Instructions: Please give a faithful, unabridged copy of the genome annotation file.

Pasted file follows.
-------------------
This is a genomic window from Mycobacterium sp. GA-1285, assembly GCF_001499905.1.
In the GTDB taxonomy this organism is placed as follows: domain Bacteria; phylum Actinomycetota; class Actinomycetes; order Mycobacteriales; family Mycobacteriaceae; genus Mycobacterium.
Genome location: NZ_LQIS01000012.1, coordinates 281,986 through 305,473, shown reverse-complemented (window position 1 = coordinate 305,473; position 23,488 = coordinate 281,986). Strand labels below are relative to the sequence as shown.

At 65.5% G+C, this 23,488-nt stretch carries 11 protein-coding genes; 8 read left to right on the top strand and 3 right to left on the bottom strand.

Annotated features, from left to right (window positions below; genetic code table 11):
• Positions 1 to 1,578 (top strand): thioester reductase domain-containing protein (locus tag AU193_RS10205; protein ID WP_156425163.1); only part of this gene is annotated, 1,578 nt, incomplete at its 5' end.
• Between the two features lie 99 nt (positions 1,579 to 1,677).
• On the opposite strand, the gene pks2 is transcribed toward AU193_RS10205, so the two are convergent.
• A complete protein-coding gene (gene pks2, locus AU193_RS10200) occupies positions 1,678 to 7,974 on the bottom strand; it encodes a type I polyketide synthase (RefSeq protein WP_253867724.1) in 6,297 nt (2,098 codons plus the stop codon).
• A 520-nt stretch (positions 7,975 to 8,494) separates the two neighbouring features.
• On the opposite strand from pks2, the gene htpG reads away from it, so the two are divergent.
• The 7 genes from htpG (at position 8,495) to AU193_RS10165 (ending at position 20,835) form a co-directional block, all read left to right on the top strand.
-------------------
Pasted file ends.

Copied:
This is a genomic window from Mycobacterium sp. GA-1285, assembly GCF_001499905.1.
In the GTDB taxonomy this organism is placed as follows: domain Bacteria; phylum Actinomycetota; class Actinomycetes; order Mycobacteriales; family Mycobacteriaceae; genus Mycobacterium.
Genome location: NZ_LQIS01000012.1, coordinates 281,986 through 305,473, shown reverse-complemented (window position 1 = coordinate 305,473; position 23,488 = coordinate 281,986). Strand labels below are relative to the sequence as shown.

At 65.5% G+C, this 23,488-nt stretch carries 11 protein-coding genes; 8 read left to right on the top strand and 3 right to left on the bottom strand.

Annotated features, from left to right (window positions below; genetic code table 11):
• Positions 1 to 1,578 (top strand): thioester reductase domain-containing protein (locus tag AU193_RS10205; protein ID WP_156425163.1); only part of this gene is annotated, 1,578 nt, incomplete at its 5' end.
• Between the two features lie 99 nt (positions 1,579 to 1,677).
• On the opposite strand, the gene pks2 is transcribed toward AU193_RS10205, so the two are convergent.
• A complete protein-coding gene (gene pks2, locus AU193_RS10200) occupies positions 1,678 to 7,974 on the bottom strand; it encodes a type I polyketide synthase (RefSeq protein WP_253867724.1) in 6,297 nt (2,098 codons plus the stop codon).
• A 520-nt stretch (positions 7,975 to 8,494) separates the two neighbouring features.
• On the opposite strand from pks2, the gene htpG reads away from it, so the two are divergent.
• The 7 genes from htpG (at position 8,495) to AU193_RS10165 (ending at position 20,835) form a co-directional block, all read left to right on the top strand.